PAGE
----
Karl Deisseroth shares Lasker Award for research on microbial molecules behind optogenetics - Stanford Medical Center Report
Sep 24, 2021 2 mins, 56 secs

Students from far and near begin medical studies at Stanford.

Stanford School of Medicine.

Karl Deisseroth is a co-recipient of the 2021 Lasker Basic Medical Research Award.

Decades of high-risk research, driven by a combination of curiosity and passion, have earned neuroscientist and bioengineer Karl Deisseroth, MD, PhD, one of the most respected science prizes in the world.

Deisseroth, professor of psychiatry and behavioral sciences and of bioengineering at Stanford, has been named a co-recipient of this year’s Lasker Basic Medical Research Award.

Chen Professor and a Howard Hughes Medical Institute investigator, shares the $300,000 award with Peter Hegemann, PhD, professor of biophysics at Humboldt University of Berlin, and Dieter Oesterhelt, PhD, emeritus group leader at the Max Planck Institute of Biochemistry in Martinsried, Germany. .

 “Karl Deisseroth’s astounding imagination has traversed disparate disciplines, including genetics, optics, structural biology and virology to spark the creation of optogenetics,” said Lloyd Minor, MD, dean of the Stanford School of Medicine.

“It was clear early on that optogenetics would have a transformative effect on neuroscience,” said Liqun Luo, PhD, a professor of biology at Stanford.

Robert Malenka, MD, PhD, the Pritzker Professor of Psychiatry and Behavioral Sciences and deputy director of the Wu Tsai Neurosciences Institute at Stanford, in whose laboratory Deisseroth spent a lot of time early in his career, jokingly calls Deisseroth a “surfer dude.” .

His father was a physician and professor, and his mother was a high school chemistry teacher.

It wasn’t until his final year as a medical student that a clinical rotation in psychiatry piqued his interest in that discipline. .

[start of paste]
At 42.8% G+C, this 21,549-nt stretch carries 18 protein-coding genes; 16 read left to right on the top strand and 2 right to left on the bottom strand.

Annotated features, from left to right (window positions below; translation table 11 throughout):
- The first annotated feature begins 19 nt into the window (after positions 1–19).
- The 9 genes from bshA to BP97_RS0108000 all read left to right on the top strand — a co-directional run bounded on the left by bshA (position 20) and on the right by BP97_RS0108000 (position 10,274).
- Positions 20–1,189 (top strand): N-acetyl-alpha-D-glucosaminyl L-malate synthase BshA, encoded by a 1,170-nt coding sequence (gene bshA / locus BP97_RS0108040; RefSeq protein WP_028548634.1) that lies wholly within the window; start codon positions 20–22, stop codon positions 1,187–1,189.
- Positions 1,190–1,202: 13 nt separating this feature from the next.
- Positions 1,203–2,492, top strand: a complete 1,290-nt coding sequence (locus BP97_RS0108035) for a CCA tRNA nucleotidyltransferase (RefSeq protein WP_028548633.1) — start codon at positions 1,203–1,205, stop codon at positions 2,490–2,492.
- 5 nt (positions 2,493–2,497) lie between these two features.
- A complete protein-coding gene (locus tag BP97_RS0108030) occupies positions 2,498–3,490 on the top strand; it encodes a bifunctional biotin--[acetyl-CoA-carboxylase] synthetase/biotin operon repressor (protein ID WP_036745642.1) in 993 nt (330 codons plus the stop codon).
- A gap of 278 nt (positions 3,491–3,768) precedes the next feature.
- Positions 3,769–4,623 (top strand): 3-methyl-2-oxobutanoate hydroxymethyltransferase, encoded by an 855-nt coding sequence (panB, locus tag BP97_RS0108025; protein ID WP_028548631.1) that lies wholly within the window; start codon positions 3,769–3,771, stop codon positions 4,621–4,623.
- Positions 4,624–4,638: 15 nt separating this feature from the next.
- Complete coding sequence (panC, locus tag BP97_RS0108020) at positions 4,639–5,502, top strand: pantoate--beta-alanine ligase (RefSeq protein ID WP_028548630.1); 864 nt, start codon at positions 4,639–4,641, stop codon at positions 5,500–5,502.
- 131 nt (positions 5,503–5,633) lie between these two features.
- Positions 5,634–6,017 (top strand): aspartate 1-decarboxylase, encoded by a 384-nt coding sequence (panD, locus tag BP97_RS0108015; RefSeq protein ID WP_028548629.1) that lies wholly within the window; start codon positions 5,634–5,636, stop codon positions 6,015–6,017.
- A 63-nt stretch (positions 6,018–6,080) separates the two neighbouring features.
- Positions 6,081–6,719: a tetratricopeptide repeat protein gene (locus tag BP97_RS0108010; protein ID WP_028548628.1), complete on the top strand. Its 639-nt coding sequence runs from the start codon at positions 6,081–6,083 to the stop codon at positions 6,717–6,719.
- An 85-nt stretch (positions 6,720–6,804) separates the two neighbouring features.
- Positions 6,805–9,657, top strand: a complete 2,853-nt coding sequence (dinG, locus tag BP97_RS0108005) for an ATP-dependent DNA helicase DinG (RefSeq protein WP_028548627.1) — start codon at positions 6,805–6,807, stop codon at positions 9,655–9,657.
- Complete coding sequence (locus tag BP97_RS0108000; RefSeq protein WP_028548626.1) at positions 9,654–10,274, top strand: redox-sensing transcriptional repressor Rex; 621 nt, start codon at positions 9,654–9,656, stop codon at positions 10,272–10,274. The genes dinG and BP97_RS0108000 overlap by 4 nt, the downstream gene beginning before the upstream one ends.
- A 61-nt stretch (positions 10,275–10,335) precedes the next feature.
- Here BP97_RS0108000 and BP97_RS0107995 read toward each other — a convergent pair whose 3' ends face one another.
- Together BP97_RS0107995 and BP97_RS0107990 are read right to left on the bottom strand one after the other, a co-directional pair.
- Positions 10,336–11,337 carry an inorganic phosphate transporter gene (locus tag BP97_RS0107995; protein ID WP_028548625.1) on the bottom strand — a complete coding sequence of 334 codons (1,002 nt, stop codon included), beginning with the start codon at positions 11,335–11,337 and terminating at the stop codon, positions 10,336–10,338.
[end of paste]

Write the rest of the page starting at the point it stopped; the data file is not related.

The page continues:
“Psychiatry was full of mystery,” Deisseroth said.

He took up a Stanford residency in psychiatry, spending long hours in the psychiatric ward — and acquiring experiences and insights that served as a basis for Projections, his recently published book about his efforts to understand mental disorders from the perspective of the patient, doctor and scientist.

Professor of Psychiatry and Behavioral Sciences (who was then chair of psychiatry and behavioral sciences), and Scott Delp, PhD, the James H.

Clark Professor in the School of Engineering (who was then chair of bioengineering), helped direct to him. ?

In 2005, Deisseroth, now an assistant professor of psychiatry and behavioral sciences and of bioengineering, published the first paper in Nature Neuroscience describing how this initial step worked.

In December 2010, the peer-reviewed journal Nature Methods named optogenetics the journal’s “method of the year.” That same month, Science magazine kicked off a roundup of 10 “insights of the decade” with a nod to Deisseroth

“There was an adaption barrier,” Deisseroth said

So Deisseroth set up a free workshop two floors above his lab to teach people how to succeed with it. 

Living on campus with his wife, associate professor of neurology and neurological sciences Michelle Monje, MD, PhD, Deisseroth somehow finds time to raise four young kids — ages 13, 11, 8 and 5 — packing their lunches and getting them to school

He also has a 24-year-old son in medical school

To what does Deisseroth himself attribute his success

Stanford Medicine integrates research, medical education and health care at its three institutions - Stanford University School of Medicine, Stanford Health Care (formerly Stanford Hospital & Clinics), and Lucile Packard Children's Hospital Stanford

Stanford scientists, using only direct brain stimulation, reproduced both the brain dynamics and the behavioral response of mice taught to discriminate between two different images

In 2005, a Stanford University scientist discovered how to switch brain cells on or off with light pulses by using special proteins from microbes to pass electrical current into neurons

Stanford Medicine is closely monitoring the outbreak of novel coronavirus (COVID-19)

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